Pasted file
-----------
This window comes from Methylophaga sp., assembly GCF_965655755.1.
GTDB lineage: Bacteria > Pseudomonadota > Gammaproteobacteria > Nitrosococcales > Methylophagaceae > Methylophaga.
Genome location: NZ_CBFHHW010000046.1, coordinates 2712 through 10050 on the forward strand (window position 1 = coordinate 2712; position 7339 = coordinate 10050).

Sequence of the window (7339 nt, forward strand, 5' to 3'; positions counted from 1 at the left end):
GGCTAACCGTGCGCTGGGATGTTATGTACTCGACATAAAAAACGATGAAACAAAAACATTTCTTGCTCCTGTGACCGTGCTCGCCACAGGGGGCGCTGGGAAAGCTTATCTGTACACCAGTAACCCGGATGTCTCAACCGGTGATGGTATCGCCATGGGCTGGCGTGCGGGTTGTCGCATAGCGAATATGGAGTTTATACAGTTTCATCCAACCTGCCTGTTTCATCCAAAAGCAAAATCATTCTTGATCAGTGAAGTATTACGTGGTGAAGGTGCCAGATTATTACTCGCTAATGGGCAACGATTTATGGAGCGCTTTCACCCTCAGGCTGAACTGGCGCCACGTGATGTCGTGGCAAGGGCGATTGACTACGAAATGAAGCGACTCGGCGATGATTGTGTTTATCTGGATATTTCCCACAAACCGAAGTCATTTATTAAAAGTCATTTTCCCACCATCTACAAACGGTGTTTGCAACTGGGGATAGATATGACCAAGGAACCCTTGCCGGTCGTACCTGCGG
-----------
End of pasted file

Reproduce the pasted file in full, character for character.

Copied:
This window comes from Methylophaga sp., assembly GCF_965655755.1.
GTDB lineage: Bacteria > Pseudomonadota > Gammaproteobacteria > Nitrosococcales > Methylophagaceae > Methylophaga.
Genome location: NZ_CBFHHW010000046.1, coordinates 2712 through 10050 on the forward strand (window position 1 = coordinate 2712; position 7339 = coordinate 10050).

Sequence of the window (7339 nt, forward strand, 5' to 3'; positions counted from 1 at the left end):
GGCTAACCGTGCGCTGGGATGTTATGTACTCGACATAAAAAACGATGAAACAAAAACATTTCTTGCTCCTGTGACCGTGCTCGCCACAGGGGGCGCTGGGAAAGCTTATCTGTACACCAGTAACCCGGATGTCTCAACCGGTGATGGTATCGCCATGGGCTGGCGTGCGGGTTGTCGCATAGCGAATATGGAGTTTATACAGTTTCATCCAACCTGCCTGTTTCATCCAAAAGCAAAATCATTCTTGATCAGTGAAGTATTACGTGGTGAAGGTGCCAGATTATTACTCGCTAATGGGCAACGATTTATGGAGCGCTTTCACCCTCAGGCTGAACTGGCGCCACGTGATGTCGTGGCAAGGGCGATTGACTACGAAATGAAGCGACTCGGCGATGATTGTGTTTATCTGGATATTTCCCACAAACCGAAGTCATTTATTAAAAGTCATTTTCCCACCATCTACAAACGGTGTTTGCAACTGGGGATAGATATGACCAAGGAACCCTTGCCGGTCGTACCTGCGG